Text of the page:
Gardeners' thumbs will be turning a sickly shade of green this summer as the plant disease, Impatiens Downy Mildew, continues to rapidly infect America's flower beds.
According to a representative from the Master Gardener Program at Penn State Extension's Carbon county office, Impatiens Downy Mildew is a disease affecting standard bedding Impatiens as well as the double-flowered, miniature, fusion, and butterfly variations. New Guinea Impatiens are resistant to the disease.
Impatiens Downy Mildew is spread by spores that infect not only the flower, but the flower bed in which the plant grew. In the press release, "Guidelines for Growing," the Ball Horticulture Company said the disease has been recorded in the U.S. since 2004 but did not occur in regional outbreaks until the summer of 2011. By 2012, reports of Impatiens Downy Mildew were confirmed in 33 states.
The representative from the Master Gardener program said a flower that is infected with Impatiens Downy Mildew will first appear as if it is only in need of watering. Its leaves will begin to yellow before curling or flagging. The identifying symptom is a white coating of fungus on the undersides of the yellowed leaves. Eventually, an infected plant will drop leaves and flowers.
Once infected with Downy Mildew, the plant will not recover, and its stems will collapse in the final stages of the disease.
Impatiens Downy Mildew is a highly resistant disease with a lengthy infection period. Tom Ansilio, owner of the franchise company Flower Tent USA, said once the spores infect a flower bed, the bed will remain infected for the next three to four years. This fact was reiterated by the representative of the Master Gardener program who added that not even a series of harsh winters will kill the spores.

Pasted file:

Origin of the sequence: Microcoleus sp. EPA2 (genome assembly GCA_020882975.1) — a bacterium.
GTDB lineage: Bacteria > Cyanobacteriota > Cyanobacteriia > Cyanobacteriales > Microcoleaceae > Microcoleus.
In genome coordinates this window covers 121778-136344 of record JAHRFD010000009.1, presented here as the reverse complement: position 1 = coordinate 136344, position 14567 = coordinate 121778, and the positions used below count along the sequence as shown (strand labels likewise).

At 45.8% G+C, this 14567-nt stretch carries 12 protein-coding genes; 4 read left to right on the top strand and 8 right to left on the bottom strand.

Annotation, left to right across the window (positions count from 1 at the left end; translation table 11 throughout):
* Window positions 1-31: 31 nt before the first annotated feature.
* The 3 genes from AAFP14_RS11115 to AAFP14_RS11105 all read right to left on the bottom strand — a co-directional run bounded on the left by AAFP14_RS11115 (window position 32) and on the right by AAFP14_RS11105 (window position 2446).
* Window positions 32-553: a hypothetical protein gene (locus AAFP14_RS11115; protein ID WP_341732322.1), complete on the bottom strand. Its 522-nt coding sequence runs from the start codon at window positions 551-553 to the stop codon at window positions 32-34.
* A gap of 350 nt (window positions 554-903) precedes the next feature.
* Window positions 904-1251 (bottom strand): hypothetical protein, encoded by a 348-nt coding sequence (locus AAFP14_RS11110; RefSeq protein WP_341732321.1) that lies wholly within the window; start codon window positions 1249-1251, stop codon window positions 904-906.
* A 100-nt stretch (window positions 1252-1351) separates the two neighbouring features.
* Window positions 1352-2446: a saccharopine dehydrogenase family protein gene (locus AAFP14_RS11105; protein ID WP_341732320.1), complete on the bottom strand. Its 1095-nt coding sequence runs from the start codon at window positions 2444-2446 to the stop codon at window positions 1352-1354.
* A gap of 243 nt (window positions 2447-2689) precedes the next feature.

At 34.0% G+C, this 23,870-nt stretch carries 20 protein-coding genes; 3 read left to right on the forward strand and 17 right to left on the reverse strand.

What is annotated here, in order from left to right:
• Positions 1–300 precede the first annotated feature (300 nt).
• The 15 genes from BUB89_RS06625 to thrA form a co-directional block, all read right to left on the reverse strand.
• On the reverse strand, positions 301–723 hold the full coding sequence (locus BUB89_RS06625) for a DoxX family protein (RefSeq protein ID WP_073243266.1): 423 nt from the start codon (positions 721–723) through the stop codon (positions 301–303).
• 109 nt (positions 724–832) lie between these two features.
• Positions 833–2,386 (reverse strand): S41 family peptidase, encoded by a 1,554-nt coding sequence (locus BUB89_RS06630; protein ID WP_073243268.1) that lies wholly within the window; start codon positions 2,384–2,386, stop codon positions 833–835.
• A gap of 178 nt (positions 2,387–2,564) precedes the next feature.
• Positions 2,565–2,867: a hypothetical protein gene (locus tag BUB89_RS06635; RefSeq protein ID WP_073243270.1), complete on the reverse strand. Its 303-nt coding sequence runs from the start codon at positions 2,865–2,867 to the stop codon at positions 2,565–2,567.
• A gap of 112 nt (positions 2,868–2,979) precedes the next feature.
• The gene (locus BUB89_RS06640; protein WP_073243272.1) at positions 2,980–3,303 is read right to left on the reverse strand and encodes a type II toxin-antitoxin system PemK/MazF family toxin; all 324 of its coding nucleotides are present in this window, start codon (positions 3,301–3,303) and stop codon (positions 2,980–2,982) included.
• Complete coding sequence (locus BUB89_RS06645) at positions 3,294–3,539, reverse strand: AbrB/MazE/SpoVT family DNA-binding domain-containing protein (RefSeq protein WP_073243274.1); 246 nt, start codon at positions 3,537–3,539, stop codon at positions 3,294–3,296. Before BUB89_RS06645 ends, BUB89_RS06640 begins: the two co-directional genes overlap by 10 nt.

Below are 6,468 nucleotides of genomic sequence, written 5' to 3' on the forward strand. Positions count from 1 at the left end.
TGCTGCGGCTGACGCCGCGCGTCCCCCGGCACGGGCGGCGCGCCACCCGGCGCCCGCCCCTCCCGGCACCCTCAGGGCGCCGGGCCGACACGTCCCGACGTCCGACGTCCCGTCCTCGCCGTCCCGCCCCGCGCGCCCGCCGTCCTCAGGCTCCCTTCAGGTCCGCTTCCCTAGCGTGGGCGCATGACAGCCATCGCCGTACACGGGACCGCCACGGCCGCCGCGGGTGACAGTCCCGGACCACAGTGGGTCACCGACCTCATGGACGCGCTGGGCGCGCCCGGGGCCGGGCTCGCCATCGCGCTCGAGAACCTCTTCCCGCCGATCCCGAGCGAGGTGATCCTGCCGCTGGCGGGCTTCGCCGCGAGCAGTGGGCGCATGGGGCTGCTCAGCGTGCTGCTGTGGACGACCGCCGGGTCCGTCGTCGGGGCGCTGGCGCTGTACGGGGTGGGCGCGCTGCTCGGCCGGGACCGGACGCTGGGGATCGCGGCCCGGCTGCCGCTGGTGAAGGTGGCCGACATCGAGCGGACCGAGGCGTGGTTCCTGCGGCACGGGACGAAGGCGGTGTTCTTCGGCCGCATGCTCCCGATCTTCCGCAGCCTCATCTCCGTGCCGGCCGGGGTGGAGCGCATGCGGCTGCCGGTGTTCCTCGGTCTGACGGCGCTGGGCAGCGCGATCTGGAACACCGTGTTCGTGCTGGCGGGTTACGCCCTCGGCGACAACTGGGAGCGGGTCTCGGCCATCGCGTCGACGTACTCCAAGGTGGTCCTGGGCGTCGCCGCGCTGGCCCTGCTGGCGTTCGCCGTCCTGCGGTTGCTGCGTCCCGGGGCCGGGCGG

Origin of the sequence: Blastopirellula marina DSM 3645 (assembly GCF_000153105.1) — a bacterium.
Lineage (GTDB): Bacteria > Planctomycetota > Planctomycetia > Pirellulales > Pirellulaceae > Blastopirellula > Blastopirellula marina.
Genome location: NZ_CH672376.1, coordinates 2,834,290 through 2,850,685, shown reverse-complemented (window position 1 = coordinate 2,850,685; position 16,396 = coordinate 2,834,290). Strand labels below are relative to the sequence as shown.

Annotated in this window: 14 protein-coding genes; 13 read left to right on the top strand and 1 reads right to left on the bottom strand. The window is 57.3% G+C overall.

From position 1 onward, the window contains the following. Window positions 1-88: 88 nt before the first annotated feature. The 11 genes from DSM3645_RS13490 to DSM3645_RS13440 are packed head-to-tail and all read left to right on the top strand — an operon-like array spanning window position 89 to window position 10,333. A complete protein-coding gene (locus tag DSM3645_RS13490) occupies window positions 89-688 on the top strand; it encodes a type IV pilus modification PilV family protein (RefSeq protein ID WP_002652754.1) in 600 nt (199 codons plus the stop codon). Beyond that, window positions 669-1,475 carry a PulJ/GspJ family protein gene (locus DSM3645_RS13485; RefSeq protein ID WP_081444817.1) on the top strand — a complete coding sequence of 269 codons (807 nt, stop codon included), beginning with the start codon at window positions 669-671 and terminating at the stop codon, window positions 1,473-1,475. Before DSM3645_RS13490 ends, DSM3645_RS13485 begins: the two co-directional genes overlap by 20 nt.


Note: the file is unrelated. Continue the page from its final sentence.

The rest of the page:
Workers at Flower Tent USA's Tamaqua site distributed an informational handout to customers that explained Impatiens Downy Mildew and provided gardeners with preventive measures. Gardeners are instructed to water their plants only in the morning, taking care to wet the soil and not the leaves.
At the end of the season, gardeners should remove plant debris from their beds. If the gardener notices an outbreak of the disease in their flower beds, they should remove all plants immediately to prevent the spreading of spores. Composting is unadvised, and infected plant beds should not be replanted for at least one full year.
Ansilio said standard Impatiens were the company's highest selling bedding flower but, because of the disease, Flower Tent USA will not be selling Impatiens in bedding trays for the next couple years. However, they will be selling some potted arrangements of the plant as potted Impatiens are not as susceptible. Despite losing their highest selling bedding flower, the business will not face significant losses as there are numerous alternatives such as Angelonia, Begonia, Coleus, Dragon Wing Begonia, New Guinea Impatiens, Sunpatiens, Torenia, and Vinca plants.